Support for Helping Professionals
“The expectation that we can be immersed in suffering and loss daily and not be touched by it is as unrealistic as expecting to be able to walk through water without getting wet.”
-Naomi Rachel Remen
You are a human being who compassionately supports other human beings who have experienced immense suffering. In your role, you provide care using whatever specialized skill set you have developed. You regularly work with individuals during moments of their life that will always be remembered as the worst or most painful for them. Or, you hear the retelling of these experiences. Given your advanced education and training, some workplaces, friends and family members underestimate how you are naturally impacted by this work.
Small stressors can often be diffused by talking with a trusted friend, going for a walk, or engaging in an activity you enjoy. However, continuous exposure to the suffering of others can overwhelm your system, interfering with your capacity to cope. Compassion Fatigue refers to the profound emotional and physical erosion that takes place when helpers are unable to refuel and regenerate. As you can see from the information below, the development of compassion fatigue is a cumulative process that can worsen over time.
Compassion Fatigue Trajectory
Phase 1: The Eager Beaver
You’re enthusiastic, committed, and involved
If there’s a problem, you’ve got a solution
Working late, no problem
Phase 2: Getting Irritable
You begin to cut corners and start making mistakes
Your sense of humour has become uncomfortably dark
You begin to avoid patient/client contact and become distracted when they speak with you
You begin distancing yourself from others and avoid conversations
Phase 3: Withdrawal
Your interactions with patients/clients have become a blur and are irritating to you
You neglect yourself, co-workers, patients/clients, and family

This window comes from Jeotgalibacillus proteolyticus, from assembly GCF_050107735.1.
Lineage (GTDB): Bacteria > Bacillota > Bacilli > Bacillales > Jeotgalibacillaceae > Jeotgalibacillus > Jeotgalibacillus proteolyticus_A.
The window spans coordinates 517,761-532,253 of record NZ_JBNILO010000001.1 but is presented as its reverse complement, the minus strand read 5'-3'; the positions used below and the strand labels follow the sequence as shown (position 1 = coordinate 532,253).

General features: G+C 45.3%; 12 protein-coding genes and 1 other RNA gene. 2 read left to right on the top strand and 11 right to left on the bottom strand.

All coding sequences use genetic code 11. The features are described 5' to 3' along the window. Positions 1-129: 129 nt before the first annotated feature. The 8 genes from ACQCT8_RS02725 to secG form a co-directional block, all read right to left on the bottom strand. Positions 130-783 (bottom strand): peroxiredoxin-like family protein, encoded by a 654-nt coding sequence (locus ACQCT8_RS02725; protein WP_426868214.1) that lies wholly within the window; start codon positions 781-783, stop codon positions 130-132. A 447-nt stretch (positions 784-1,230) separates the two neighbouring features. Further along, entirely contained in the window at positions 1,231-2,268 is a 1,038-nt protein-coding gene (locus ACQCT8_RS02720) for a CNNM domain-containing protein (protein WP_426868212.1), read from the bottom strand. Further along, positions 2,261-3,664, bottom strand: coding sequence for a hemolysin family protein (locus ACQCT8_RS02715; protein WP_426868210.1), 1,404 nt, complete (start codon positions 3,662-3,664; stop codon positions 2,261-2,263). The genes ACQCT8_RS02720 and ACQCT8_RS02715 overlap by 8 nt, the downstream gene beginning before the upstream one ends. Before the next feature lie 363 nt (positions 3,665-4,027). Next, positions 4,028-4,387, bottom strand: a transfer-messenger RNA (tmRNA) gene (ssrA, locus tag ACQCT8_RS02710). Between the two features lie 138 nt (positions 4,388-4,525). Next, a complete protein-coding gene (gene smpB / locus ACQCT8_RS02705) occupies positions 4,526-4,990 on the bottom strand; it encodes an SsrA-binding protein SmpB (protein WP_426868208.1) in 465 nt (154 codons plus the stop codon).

People may have made complaints about your attitude
You are beyond tired and are holding a lot of pain and sadness
Phase 4: The Zombie Phase
You're operating on autopilot and have disconnected from your thoughts and feelings
You have lost compassion for other people
You cannot find a sense of meaning or see your value
Phase 5: Your Breaking Point
Your mind and body are completely overwhelmed
You have begun to develop physical illnesses or mental health concerns
You go on stress or medical leave
You decide to leave your profession
You’re Human Too
It’s important to remember that you’re not a robot doing this work. You are a human being, who like other human beings, has had a range of life experiences. If you have experienced trauma that hasn’t been fully processed, these experiences will likely be triggered while caring for others. If you were the caretaker for family members growing up, it may feel like a daunting task to put boundaries around the care you provide. Similarly, it can be challenging to recognize the impact this work has on you if you grew up in a home that discouraged emotional expression. Recognizing how your personal history both supports and challenges you in your professional role can be beneficial.
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